While it may seem that earthquakes are happening more frequently, they are actually a pretty common occurrence. What is uncommon is the strength of the quakes that have rocked the world in the last 10 years. In 2010 – 2011, Chile was hit with numerous quakes, ranging from mild to the 8.8 quake that hit the coast near Concepcion.
Japan experienced a major quake, measuring 9.0 that caused a tsunami and took the lives of approximately 29,000 people. The US has had its share of seismic activity as well. In August of 2011, a 5.8 earthquake hit near Mineral, Virginia, that damage the Washington Monument. And California residents felt the effects of the back-to-back quakes that struck July 4th and 5th of this year. These recent events have Los Angeles soft story retrofit companies working harder to create buildings that can sustain the next major earthquake.
Is it possible to create an earthquake-proof building?
Human beings are hard-wired to survive, no matter the circumstances. Our will to survive has helped us to achieve amazing advances in the fields of medicine, technology, and engineering. Over the centuries, engineers have learned how to adapt building designs to create structures that will last for centuries. Creating earthquake-resistant buildings is not a new idea.
Many ancient buildings, constructed in seismic zones, are standing today. One of the best examples is the Hagia Sophia church. Built in Istanbul in 537 A.D., about 20 years after its completion the area was hit with an earthquake. The huge dome on the church collapsed. Engineers assessed the damage and adapted a new design to make the next dome more quake-resistant. The new dome was smaller and they reinforced the church from the outside.
A number of scientists and engineers agree that with today’s technology it is possible to build an earthquake-proof structure. However, the costs of doing so would amazingly high. Instead, most experts have chosen to focus on the next best thing, earthquake-resistant buildings. These retrofitted structures are designed to prevent loss of life and complete collapse during an earthquake.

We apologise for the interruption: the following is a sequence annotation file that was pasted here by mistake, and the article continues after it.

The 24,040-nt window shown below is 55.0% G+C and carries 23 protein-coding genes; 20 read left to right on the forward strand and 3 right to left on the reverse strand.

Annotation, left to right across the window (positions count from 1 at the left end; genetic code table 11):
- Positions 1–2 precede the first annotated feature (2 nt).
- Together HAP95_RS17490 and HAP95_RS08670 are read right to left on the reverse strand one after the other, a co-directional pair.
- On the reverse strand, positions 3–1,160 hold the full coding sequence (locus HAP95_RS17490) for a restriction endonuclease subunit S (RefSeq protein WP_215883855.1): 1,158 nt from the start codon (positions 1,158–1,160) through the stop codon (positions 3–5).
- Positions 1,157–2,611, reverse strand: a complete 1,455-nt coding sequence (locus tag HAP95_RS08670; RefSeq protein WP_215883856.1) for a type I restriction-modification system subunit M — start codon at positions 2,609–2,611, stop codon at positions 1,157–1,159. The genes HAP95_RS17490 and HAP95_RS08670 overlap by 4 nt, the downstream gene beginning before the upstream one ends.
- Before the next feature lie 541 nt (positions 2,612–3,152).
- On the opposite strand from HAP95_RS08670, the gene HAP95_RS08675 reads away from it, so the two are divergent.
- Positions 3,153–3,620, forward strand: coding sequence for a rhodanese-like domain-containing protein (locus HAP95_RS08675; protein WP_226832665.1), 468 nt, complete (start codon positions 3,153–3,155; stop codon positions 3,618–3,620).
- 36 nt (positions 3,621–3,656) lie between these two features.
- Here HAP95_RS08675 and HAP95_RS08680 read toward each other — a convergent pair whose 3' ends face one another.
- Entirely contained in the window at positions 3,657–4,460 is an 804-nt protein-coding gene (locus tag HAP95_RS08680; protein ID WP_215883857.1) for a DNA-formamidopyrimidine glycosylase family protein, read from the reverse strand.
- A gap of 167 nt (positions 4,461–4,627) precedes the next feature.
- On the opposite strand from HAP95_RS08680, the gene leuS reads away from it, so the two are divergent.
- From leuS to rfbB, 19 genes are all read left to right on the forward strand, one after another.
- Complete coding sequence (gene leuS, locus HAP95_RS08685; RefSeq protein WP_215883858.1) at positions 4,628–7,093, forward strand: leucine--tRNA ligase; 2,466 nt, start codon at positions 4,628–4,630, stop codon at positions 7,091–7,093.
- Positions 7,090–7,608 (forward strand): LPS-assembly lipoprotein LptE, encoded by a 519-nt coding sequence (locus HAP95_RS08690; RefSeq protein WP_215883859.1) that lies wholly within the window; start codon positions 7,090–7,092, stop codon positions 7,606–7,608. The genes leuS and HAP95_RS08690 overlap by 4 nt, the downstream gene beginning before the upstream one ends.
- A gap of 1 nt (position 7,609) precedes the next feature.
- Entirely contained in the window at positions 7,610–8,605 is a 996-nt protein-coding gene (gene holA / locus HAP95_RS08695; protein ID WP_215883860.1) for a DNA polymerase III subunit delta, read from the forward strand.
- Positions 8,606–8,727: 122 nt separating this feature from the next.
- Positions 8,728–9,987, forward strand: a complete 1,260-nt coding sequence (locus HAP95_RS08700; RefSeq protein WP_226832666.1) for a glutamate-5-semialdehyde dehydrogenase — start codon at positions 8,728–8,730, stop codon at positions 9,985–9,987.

Designing Earthquake-Resistant Buildings
One of the first steps in constructing a new building is determining the potential for seismic activity in the area. The U.S. Geological Survey has a handy tool for doing this, the National Seismic Hazard Map. This collection of maps can provide Los Angeles soft story retrofit companies and their contractors’ valuable information. They determine the possibility for seismic activity in an area within the next 50 years.
Geologists use historical data to form an educated guess about the motion of the Earth’s crust and the possible magnitude of an earthquake. This formula looks at all the information not just from the main location, but also from areas around it. Then, they create a colored map that shows the areas around the country that are most likely to be earthquake-prone. It will come as no surprise to Los Angeles residents that the coast of California is considered a high hazard area.